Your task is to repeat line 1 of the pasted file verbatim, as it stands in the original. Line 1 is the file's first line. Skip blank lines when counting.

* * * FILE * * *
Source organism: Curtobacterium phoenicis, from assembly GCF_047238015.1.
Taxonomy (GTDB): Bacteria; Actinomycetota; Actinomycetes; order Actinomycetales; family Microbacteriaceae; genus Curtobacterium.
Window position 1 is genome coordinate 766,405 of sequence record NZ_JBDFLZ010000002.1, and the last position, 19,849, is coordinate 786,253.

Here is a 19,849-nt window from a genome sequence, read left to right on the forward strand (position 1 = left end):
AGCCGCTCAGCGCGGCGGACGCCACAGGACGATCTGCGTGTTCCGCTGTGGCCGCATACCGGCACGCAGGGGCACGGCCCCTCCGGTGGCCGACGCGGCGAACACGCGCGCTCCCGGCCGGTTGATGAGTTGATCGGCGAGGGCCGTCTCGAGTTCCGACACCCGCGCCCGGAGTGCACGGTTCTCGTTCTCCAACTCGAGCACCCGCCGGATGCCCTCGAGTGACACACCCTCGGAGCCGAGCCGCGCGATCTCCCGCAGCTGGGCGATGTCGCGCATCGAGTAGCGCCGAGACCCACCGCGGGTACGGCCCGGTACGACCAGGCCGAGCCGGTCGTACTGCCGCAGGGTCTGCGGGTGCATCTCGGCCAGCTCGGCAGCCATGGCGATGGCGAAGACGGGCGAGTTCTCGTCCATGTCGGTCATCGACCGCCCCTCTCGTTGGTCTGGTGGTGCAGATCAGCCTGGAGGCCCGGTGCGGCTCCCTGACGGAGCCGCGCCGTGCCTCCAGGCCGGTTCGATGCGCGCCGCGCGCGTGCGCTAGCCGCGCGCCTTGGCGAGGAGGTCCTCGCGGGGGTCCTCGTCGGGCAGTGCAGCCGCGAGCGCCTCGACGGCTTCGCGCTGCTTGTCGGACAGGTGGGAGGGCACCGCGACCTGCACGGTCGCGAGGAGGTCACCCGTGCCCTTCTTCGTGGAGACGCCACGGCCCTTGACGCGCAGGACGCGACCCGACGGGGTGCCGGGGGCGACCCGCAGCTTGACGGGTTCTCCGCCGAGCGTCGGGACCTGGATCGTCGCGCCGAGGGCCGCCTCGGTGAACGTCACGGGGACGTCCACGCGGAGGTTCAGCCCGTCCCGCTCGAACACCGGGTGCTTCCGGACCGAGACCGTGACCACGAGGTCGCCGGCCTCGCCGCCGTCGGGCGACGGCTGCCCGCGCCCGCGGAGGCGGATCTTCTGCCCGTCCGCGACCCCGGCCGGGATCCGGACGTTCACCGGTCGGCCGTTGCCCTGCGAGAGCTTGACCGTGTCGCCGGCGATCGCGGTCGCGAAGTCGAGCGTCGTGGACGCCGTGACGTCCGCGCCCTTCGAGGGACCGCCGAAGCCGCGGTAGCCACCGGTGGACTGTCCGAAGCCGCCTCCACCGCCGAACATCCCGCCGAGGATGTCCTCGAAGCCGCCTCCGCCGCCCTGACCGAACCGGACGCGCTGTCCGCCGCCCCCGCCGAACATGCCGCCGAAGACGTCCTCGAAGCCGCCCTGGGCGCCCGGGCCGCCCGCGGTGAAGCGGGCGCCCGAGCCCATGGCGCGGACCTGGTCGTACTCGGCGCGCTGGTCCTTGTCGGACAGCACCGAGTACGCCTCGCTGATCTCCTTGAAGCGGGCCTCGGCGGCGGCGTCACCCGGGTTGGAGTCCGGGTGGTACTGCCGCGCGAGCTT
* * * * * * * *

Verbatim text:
Source organism: Curtobacterium phoenicis, from assembly GCF_047238015.1.